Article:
When it comes to finding out the latest and greatest news and announcements online, Twitter is still the go to place when it comes to application security. You have the opportunity to learn and engage with experts that you usually wouldn’t be capable of reaching out to, following their tweets and tagging them to gain their attention. The open source community thrives on this platform on everything from sharing knowledge about new developments and threats to memes of developer humor.
So you are probably asking yourself “who should I follow?” since there are so many profiles out there sharing great content and thoughts. Deciding who to follow you need to check their expertise, how active they are, and what they actually tweet about to decide if they are relevant. Once you know who to follow, we recommend you create Twitter lists per category of the expert. This will help you see many expert opinions or discussions on topics that matter most to you.
We have compiled a list of 15 AppSec and InfoSec experts, all of whom are opinion and thought leaders with a passion for making the internet a safer place. Don’t have time to follow them all? Follow our list here. Without further ado, here our top experts to follow on Twitter when it comes to application security.
2. SwiftOnSecurity– This parody account originally was created to discuss the famous open source HeartBleed bug, but now it has grown to twitterfamous security levels. For those who like their security news delivered with just the right touch of fiery and mockery, this is a must-follow.
5. Jessie Frazelle – With a passion for open source is like no other, Jessie travels in the open-source space for work and for fun. Check out her Twitter for entertaining security thoughts and a good bit of humor.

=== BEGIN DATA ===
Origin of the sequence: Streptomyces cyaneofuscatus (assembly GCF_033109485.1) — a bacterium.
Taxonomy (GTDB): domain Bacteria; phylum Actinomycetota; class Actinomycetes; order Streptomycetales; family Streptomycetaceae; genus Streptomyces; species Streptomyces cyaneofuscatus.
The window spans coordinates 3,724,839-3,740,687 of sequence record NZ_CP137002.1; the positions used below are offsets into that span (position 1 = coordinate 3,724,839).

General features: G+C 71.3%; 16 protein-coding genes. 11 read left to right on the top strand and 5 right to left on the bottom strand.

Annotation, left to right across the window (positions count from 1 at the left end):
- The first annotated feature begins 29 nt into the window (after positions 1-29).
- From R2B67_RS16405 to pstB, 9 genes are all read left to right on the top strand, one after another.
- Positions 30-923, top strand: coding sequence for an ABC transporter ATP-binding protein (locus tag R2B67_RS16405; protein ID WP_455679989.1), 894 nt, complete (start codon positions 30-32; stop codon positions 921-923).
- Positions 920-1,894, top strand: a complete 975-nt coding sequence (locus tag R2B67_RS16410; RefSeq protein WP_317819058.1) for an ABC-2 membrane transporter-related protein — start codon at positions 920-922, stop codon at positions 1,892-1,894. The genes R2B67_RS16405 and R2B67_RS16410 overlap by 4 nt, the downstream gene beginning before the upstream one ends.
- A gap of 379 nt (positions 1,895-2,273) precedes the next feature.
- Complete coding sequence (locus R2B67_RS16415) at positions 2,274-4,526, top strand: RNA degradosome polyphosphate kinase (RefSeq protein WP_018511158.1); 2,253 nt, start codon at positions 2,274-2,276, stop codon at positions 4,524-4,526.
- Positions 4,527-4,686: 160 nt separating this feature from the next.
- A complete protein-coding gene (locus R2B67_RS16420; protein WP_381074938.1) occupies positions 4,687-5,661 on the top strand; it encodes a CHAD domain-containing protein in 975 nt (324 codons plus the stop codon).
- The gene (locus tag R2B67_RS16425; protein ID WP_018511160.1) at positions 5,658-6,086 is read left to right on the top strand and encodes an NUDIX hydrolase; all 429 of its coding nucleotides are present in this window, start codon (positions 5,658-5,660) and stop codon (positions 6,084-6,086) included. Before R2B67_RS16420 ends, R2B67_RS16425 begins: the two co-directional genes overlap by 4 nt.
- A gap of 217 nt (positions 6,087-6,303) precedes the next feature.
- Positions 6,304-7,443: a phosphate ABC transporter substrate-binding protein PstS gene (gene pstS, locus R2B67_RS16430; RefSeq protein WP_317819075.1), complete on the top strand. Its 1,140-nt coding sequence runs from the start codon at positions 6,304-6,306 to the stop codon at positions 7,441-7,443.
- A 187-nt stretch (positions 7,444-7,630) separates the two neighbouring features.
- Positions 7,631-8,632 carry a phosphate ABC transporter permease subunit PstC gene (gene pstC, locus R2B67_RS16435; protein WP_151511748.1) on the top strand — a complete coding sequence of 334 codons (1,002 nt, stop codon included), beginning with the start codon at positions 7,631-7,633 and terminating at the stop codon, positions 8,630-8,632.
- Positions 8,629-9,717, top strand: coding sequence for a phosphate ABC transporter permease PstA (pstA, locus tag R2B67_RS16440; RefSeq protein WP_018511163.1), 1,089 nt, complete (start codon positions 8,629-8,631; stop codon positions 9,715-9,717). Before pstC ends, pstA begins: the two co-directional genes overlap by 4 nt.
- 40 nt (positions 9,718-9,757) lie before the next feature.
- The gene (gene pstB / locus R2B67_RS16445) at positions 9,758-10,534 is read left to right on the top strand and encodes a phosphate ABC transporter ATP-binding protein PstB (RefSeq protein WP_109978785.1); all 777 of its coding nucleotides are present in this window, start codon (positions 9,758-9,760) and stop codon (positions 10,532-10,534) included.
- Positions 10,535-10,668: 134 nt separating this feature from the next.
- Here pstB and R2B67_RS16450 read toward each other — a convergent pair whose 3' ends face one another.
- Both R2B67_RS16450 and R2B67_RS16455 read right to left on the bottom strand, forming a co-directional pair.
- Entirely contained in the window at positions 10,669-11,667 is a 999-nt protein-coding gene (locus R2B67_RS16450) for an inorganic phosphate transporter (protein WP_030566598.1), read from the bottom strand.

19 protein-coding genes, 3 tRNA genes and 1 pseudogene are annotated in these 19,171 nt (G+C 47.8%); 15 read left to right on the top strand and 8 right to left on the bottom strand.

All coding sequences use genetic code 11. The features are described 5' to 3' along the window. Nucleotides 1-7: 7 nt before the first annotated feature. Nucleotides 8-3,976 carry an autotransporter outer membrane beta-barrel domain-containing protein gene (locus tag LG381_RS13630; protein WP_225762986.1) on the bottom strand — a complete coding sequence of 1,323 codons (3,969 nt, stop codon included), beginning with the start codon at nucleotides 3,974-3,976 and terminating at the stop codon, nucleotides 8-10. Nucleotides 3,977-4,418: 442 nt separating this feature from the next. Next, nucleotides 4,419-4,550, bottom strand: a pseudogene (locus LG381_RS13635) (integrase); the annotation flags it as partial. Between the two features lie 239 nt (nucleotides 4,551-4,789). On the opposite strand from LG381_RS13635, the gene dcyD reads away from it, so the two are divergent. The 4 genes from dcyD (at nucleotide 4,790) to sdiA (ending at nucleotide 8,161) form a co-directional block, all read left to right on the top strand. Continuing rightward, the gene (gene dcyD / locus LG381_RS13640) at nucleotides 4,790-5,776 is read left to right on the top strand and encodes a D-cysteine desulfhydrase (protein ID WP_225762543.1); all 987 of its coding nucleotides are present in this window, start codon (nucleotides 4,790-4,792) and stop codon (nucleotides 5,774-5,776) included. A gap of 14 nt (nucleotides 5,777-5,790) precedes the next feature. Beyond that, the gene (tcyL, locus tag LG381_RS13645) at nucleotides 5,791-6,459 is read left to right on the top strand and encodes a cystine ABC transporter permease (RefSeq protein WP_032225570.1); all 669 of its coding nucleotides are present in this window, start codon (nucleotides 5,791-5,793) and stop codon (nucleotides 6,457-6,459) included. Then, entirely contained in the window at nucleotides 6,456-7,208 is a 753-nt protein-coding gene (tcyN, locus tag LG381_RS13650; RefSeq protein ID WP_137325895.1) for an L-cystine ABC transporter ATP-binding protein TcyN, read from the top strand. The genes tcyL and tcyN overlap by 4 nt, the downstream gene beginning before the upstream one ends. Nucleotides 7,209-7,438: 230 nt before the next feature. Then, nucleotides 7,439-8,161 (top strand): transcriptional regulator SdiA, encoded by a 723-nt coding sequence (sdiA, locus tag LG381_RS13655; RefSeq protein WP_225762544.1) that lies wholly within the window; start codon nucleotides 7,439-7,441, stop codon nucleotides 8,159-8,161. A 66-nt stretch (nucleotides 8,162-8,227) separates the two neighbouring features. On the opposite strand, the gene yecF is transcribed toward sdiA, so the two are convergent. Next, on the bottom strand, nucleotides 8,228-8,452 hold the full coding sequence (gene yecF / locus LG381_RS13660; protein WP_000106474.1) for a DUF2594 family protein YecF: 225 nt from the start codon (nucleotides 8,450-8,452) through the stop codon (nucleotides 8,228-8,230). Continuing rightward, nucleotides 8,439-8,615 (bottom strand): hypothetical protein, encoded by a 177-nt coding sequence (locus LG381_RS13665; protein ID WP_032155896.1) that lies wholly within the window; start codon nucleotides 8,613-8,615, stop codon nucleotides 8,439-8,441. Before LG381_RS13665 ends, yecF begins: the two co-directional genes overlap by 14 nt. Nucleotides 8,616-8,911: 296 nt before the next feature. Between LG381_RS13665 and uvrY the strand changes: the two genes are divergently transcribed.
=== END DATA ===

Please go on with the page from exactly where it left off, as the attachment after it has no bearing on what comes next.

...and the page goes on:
6.Jeremiah Grossman – Offering direct security advice and insight in his account for individuals, companies, and software developers, he is known for giving followers a deeper look into secure practices than many of the other accounts out there.
7. Troy Hunt – A Regional Director for Microsoft’s Developer Security team, Hunt is a well respected Aussie researcher is one of the top profiles to follow for staying up on the latest issues in security. He is also the man behind the “Have I been p0wned” site that checks pastes of database hacks for credentials, letting you know if your username and password have been compromised.
9. Jack Daniel – His real claim to fame is his work as a technology community activist. His tweets reflect his views on the industry with much of the curmudgeonly image that has come to be associated with Daniel over the years.
11. Tarjei Mandt – A specialist in vulnerability research, exploit development, and cyber security in general, his tweets mostly focus on sharing articles of the industry and retweeting other cyber security experts who happen to be on our list.
12. Parisa Tabriz – Google’s top secret weapon, charged with guarding the world’s most valuable brand. Her job is to hack into the most popular web browser on the planet and find flaws in the system before the black hats do. She’s very active on Twitter, so her followers gain a good deal of real-time information about cybersecurity.
13. Martin Mckeay – A security expert and blogger who is very active on Twitter, his longstanding blog and podcast have attracted a sizable following. He tends to tweet about cyber crime with a fair bit of security-based humor thrown in for good measure.
14. Jeff Atwood – Known for co-founding Stack Overflow, he blogs actively and discusses software programs and the people who use them. Follow him for entertaining stories on coding successes and follies.
15. Paul Irish – A front end developer at Google who’s passionate about making the web, and web applications, better. His main focus is building better tools for web developers. Follow him to learn about new and upcoming web and app development resources.
In our opinion, these are a few of the best application security Twitter accounts out there, but certainly not the only ones. There’s a lot to write about when it comes to AppSec and security in general, and this will continue into the future as the Internet eats up more and more of our world.